The act came as a surprise to JJ in whose culture men did not ordinarily hug—they certainly did not hug across a colour bar. But it was a natural moment, one he was glad for, allowing him to push another silent hidden artifact of a miserable legacy dormant within, away and behind him.
“In case we don’t meet again, Baas,” the frail old man was saying.
JJ could feel the truth of it in his bony shoulder blades, which seemed at this instant so much like angels wings.
“No talk like that,” JJ scolded him. “We all need you too much… your wisdom.”
“Any wisdom I have is in this boy now,” the old man retorted.
“I’m back shortly,” JJ assured, inclining his head for Dawie to follow. He turned and walked away toward the car.
The two made their way past the others doing Sunday things. Many farewell greetings later the giant and the urchin were rounding the gentle bend and obscured from sight by the trees.
Karel lay down again to think about this very strange turn of events—the son of the policeman, the Dominee’s once-favorite, taking a stand against them.
It made him laugh.
“You look after your grandfather,” JJ told Dawie. From his wallet he peeled a sizeable wad of notes, folded them and then surreptitiously slipped them to Dawie so the ragtag band of curious followers couldn’t see. “I want you to buy a mobile phone with that and some airtime. I’ll give you my number and email—you have computers at school—we’ll stay in touch. Your grandfather is going to need special attention—I am going to arrange that he gets properly assessed at the clinic on a regular basis… And, Dawie… there is some serious business going on here, I need you to be my agent.”
The boy was beaming—deputized as an agent, he seemed to have grown vast in stature; taller and walking like a giant next to one.
“You know who my father is?” He asked Dawie.
“When we’re alone you can call me JJ,” he said, and the boy looked abashed.
“Ja Baas… JJ,” Dawie responded coyly.
“All right… it will take some getting used to…” JJ reminded himself; the formal respects beyond the cities were still ingrained. “My father is a very good man,” he explained. “He sometimes seems angry, and as a policeman he is always suspicious—he is paid to be suspicious.”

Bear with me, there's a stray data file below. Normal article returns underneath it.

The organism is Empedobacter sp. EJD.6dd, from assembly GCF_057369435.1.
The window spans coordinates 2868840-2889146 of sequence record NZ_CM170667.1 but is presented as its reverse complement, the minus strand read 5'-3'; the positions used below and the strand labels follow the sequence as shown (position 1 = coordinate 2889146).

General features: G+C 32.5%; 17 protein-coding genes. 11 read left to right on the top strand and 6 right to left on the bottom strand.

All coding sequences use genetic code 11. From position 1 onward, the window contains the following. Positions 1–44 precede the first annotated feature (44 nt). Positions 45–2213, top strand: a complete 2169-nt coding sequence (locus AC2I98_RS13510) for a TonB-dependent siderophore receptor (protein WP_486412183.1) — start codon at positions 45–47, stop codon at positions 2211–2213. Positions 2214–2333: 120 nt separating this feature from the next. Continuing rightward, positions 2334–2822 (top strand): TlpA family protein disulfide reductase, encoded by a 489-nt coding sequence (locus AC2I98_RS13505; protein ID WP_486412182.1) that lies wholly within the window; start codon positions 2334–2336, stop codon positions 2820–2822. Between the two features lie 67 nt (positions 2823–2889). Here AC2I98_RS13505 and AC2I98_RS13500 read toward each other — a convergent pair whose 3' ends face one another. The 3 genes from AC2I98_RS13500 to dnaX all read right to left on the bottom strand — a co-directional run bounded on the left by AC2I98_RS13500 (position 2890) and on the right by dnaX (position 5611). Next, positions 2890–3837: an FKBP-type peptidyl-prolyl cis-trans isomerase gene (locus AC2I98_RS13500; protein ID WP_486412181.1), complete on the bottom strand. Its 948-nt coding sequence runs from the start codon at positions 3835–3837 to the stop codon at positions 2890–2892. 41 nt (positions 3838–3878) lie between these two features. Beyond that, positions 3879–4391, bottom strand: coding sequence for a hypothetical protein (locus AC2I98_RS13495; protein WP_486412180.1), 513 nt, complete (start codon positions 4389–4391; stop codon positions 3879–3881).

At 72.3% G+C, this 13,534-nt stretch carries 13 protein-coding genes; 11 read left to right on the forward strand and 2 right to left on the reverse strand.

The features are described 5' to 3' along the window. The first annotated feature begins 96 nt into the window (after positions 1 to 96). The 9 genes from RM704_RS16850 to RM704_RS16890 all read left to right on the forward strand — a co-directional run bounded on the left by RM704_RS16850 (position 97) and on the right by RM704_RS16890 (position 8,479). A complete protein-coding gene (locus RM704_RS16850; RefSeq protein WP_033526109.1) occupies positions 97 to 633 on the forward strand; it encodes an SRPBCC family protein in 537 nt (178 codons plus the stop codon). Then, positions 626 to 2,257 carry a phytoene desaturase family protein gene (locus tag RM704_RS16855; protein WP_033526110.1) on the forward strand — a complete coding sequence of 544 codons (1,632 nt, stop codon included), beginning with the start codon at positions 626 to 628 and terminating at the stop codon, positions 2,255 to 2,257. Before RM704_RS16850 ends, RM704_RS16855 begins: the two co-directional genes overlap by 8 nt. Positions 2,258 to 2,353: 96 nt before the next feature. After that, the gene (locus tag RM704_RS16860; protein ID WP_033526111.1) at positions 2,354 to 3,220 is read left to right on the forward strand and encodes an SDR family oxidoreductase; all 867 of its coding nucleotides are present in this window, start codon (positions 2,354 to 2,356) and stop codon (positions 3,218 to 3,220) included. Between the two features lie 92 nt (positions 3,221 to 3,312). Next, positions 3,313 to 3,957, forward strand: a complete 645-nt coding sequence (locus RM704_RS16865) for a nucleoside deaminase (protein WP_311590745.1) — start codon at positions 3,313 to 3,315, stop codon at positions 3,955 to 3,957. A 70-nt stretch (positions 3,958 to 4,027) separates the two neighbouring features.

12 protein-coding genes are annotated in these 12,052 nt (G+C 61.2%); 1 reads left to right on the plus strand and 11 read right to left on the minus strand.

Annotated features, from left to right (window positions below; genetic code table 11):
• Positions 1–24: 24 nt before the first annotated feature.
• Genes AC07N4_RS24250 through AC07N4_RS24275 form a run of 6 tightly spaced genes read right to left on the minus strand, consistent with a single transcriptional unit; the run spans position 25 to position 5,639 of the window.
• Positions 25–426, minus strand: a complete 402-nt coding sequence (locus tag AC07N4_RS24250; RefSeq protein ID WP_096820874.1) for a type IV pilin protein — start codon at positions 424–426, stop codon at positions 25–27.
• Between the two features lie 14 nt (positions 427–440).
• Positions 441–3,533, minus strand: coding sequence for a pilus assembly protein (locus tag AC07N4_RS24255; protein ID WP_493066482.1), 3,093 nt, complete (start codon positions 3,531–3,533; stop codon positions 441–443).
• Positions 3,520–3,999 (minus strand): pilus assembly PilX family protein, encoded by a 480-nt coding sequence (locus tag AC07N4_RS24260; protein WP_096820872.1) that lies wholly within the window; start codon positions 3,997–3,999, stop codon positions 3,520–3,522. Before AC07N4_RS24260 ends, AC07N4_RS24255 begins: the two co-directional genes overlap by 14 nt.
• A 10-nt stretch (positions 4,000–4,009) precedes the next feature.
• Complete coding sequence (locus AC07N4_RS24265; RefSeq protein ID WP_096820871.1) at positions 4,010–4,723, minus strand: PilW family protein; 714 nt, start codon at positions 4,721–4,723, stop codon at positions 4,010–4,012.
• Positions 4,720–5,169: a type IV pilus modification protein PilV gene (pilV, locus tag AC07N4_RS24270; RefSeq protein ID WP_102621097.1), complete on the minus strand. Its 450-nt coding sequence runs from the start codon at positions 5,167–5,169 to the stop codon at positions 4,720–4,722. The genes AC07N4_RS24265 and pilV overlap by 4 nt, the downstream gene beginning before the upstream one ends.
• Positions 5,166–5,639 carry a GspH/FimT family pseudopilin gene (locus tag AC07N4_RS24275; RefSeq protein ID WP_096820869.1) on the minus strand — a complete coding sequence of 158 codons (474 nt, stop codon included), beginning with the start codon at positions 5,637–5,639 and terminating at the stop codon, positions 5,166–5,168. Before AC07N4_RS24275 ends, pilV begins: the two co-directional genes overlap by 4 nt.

“Ja Baas… JJ.”
JJ looked at the last few stragglers still nosing close by and they read his meaning; they fell back slightly, out of earshot. “And I love my father like you love your grandfather… But a father can be wrong, I can still love him and know that he is wrong.”
“I don’t want to hurt my father in any way. I don’t want to embarrass my mother in front of the volk,” he paused to let it sink in. “But there is a little trouble coming that will put me against my Pa and others. This can’t be helped. But the longer you and I… the longer we can keep this secret, the smaller the trouble, and the happier everyone will be.”
“Ja Baas… JJ, I understand,” the boy said with nodding resolve.
JJ opened the car and began to rummage in his bag for something. He found the package and held it as he spoke.
“I need you to control the others. Like your grandfather, you will become the clan leader one day—and this is where your leadership begins. Here, today.”
He handed the package over to Dawie.
“Dankie Baas…” he hesitated and repeated with much effort, “Dankie…” the baas’ name resisted leaving his lips without its respectful title, “…JJ.”
They were alone afterall, he thought, just as the Baas said it should be.
JJ squeezed his shoulder like a friend, surveyed up and down the road as if to check for prying eyes and stooped down into the bucket seat. The door shut with a precise-‘thunk’ and the muscular engine barked into life.
The other kids startled and shot back several paces. Dawie stood his ground. He had never seen such a machine close up and his heart matched the beat of its engine—his knees felt like boiled spaghetti, so he turned and began to walk, turning back to wave, walk, wave, walk.
JJ put the car in gear and eased away, careful to not disturb dirt or flick stones.
He saw Dawie sniff the bag in his hand and smile.
JJ wagged his finger and shouted after him, “If you want to come to the city, that is for an old man’s pain only.”